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User to User : Long Live the HP 200LX
Hal talks about the past and the future of the HP Palmtop.
Hewlett-Packard introduced its first Windows CE product almost two years ago. In the past, such a change in its product line meant that the previous product would go out of production very soon. Yet HP continues to sell the HP 200LX and HP 1000CX in large enough numbers to show a profit.
HP has not invested marketing or R&D dollars into the HP 200LX platform. On the contrary, since HP does not want to confuse potential customers, only the Windows CE HP Jornada line gets mentioned. HP leaves it to the consumer to learn about the HP 200LX and find out where to buy one. HP 200LX sales continue due to word of mouth and because the HP 200LX/1000CX DOS platform is the best solution for many corporate customers.
Speaking not as a purist but as a businessman, I understand HP's strategy. HP believes that Windows CE will be the industry standard--the future for "PC Companions". HP feels that a standard handheld operating system will accelerate the "hockey stick" growth curve for handheld devices.
HP now sells the color palm-size HP Jornada 420 and a mini-notebook sized HP 820 "handheld PC /Pro". HP 200LX users may also be interested in the new HP Jornada 680, a color Windows CE device, a little bigger than the HP 200LX. Next issue we hope to look at one from an HP 200LX user's perspective.
As the publisher of Handheld PC Magazine, I have my pick of Windows CE devices. Instead, I chose a memory-upgraded double-speed HP 200LX as my main "personal computer"--the one I keep on my person. The built-in HP 200LX applications are superior to Windows CE apps and there are many more (and less costly) DOS programs than Windows CE programs. The HP 200LX has longer battery life and is more reliable.
On the other hand ,Windows CE devices let me have color screens with backlighting, voice recording, touch screen, Outlook synchronization and the Windows look and feel. As I have written about in the past, I've used a half-screen NEC on the road and look forward to testing a full screen HP Jornada HP 820. When I travel, what I care about is less weight, long battery life, touch typing, instant on, reliability, email, word processing, and spreadsheets. I get all that with the Windows CE H/PC pro.
The future of the HP 200LX?
As long as the HP 200LX continues to sell, HP will continue to manufacture it. Even if HP decides to discontinue the Palmtop line altogether, we at The HP Palmtop Paper plan to support the HP 200LX platform with previously owned palmtops, repairs, upgrades, software, and knowledge products. We are counting heavily on the extraordinary number of loyal, satisfied, HP 200LX customers. We're hoping that history will repeat itself. When the HP Portable Plus laptop computer was discontinued in 1987, we maintained a thriving business supporting users for four more years until HP introduced the Palmtop in 1991.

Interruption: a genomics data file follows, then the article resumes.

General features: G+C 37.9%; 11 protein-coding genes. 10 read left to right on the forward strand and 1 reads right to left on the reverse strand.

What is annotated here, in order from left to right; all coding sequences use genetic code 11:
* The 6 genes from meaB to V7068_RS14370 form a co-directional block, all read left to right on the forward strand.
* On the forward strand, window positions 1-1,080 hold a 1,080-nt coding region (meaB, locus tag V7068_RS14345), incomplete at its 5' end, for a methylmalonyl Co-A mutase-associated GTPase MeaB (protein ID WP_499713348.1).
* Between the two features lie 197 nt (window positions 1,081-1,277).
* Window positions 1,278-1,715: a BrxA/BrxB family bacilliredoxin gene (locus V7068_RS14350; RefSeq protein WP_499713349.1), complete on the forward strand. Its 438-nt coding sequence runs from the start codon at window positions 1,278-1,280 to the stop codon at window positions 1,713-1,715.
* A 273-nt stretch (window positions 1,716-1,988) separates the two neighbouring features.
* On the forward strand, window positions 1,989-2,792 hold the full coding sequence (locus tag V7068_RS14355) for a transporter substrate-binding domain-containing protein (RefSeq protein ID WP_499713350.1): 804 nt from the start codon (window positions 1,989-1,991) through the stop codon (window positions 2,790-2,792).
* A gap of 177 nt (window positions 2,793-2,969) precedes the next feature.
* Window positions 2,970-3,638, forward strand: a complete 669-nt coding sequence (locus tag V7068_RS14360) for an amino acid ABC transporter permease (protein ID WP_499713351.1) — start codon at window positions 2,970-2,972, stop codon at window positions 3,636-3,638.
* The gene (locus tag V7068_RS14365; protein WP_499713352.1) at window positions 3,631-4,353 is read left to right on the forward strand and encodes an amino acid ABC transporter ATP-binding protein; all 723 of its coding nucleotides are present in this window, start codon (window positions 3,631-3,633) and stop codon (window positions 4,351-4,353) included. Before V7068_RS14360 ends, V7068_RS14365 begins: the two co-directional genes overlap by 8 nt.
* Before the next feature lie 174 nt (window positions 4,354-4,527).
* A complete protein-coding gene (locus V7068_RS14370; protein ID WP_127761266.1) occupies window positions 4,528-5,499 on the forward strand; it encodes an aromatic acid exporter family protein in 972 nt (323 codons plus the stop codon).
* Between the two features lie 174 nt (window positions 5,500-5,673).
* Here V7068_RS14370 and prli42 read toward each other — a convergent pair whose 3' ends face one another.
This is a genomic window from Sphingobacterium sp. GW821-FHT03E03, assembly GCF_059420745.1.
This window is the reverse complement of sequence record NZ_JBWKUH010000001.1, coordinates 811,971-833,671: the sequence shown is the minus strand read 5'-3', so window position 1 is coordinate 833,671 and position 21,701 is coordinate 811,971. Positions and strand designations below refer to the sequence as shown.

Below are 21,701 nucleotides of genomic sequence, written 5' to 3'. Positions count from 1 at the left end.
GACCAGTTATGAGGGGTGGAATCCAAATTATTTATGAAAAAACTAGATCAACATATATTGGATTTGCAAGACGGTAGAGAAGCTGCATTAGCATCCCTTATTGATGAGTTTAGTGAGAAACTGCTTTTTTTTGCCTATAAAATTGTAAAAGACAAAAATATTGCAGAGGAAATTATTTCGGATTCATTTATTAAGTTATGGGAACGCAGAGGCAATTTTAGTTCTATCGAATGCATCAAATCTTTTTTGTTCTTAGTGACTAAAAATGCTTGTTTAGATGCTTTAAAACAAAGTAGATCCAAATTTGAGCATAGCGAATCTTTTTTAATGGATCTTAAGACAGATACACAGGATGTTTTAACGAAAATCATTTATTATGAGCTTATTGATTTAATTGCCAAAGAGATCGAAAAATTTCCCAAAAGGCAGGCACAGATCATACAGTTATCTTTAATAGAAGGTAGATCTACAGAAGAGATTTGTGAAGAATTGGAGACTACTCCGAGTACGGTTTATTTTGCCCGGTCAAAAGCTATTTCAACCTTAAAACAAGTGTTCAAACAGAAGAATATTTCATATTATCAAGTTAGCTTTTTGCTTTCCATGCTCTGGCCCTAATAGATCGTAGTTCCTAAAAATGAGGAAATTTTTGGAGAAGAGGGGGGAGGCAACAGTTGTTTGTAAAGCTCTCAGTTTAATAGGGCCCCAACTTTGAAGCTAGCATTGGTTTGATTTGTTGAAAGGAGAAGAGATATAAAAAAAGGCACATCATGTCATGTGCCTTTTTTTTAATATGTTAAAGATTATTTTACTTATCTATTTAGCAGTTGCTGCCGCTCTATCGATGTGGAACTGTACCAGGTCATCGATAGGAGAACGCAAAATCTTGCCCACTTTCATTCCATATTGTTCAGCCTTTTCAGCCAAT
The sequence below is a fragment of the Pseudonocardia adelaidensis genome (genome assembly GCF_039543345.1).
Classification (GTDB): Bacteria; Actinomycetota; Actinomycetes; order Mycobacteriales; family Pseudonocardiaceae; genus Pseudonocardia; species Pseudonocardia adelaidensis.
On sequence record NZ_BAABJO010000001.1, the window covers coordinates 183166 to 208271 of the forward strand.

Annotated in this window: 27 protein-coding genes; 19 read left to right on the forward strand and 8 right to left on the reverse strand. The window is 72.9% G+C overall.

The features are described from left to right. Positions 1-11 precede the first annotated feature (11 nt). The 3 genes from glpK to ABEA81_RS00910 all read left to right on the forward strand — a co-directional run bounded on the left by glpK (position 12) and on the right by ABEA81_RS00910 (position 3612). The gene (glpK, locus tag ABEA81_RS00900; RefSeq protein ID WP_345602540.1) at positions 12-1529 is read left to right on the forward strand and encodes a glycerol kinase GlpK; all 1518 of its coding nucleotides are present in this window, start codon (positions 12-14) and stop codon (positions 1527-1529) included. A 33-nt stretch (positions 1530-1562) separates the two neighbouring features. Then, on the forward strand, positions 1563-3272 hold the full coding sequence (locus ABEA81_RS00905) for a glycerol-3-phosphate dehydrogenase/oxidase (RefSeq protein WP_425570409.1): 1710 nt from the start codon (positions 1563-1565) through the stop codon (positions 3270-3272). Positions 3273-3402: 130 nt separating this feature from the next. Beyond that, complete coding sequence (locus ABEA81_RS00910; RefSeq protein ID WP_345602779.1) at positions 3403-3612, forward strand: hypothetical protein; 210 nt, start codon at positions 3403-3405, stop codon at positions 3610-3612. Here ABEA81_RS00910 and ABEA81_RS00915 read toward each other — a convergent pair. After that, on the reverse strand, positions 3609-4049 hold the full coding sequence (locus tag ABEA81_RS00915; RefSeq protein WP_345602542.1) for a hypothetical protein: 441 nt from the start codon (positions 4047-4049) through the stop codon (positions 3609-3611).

As time passes, I think it is apparent that we have lived through the "golden age" of palmtop computing. Brilliant HP engineering, accompanied by enthusiastic users, created a software and knowledge base for the HP 200LX second to none.
In that golden era we have witnessed the HP Calculator and Palmtop division reorganize itself several times. The last major reorganization involved the move from Corvallis, Oregon (where the HP 200LX was created) to Singapore. When the HP 200LX was in Corvallis, there was very little marketing investment and when the division moved to Singapore, R&D shifted to the short-lived HP OmniGo 100 and then to the Jornada Windows CE line. It is simply unfortunate, that HP never got behind its Palmtop line with continued improvements.
New HP 200LX products on the horizon?
We are always on the lookout for new HP 200LX products. The two most commonly requested items are a backlit screen for the HP 200 LX and Outlook 98 transfer or synchronization. Both projects are being worked on, but as of this writing, we still can't say, if or when those products will be available. (You'll be the first to know from reading our new electronic newsletter and our printed catalog).
On Again Off Again Windows
For many months we have tried to get permission from Microsoft to sell Windows 3.0 along with early versions of Word and Excel. These products can be made to work on an HP 200LX. Data from Word and Excel can be transferred back and forth with the current versions of the same programs.
Unfortunately, it seems that while we will soon have permission to sell Windows 3.0, we won't be allowed to distribute the early versions of Word or Excel. We feel that Windows 3.0 would be a fun, novelty product, but not very practical, especially since it can only be run in a limited way on the 200LX. The amount of freeware and shareware available for this mode of operation appears to be almost nonexistent. We'd also have to rewrite the Windows User's Manual since Microsoft will not allow us to reproduce this out of print document. At this point we are leaning towards not distributing Windows 3.0, but we'll see.
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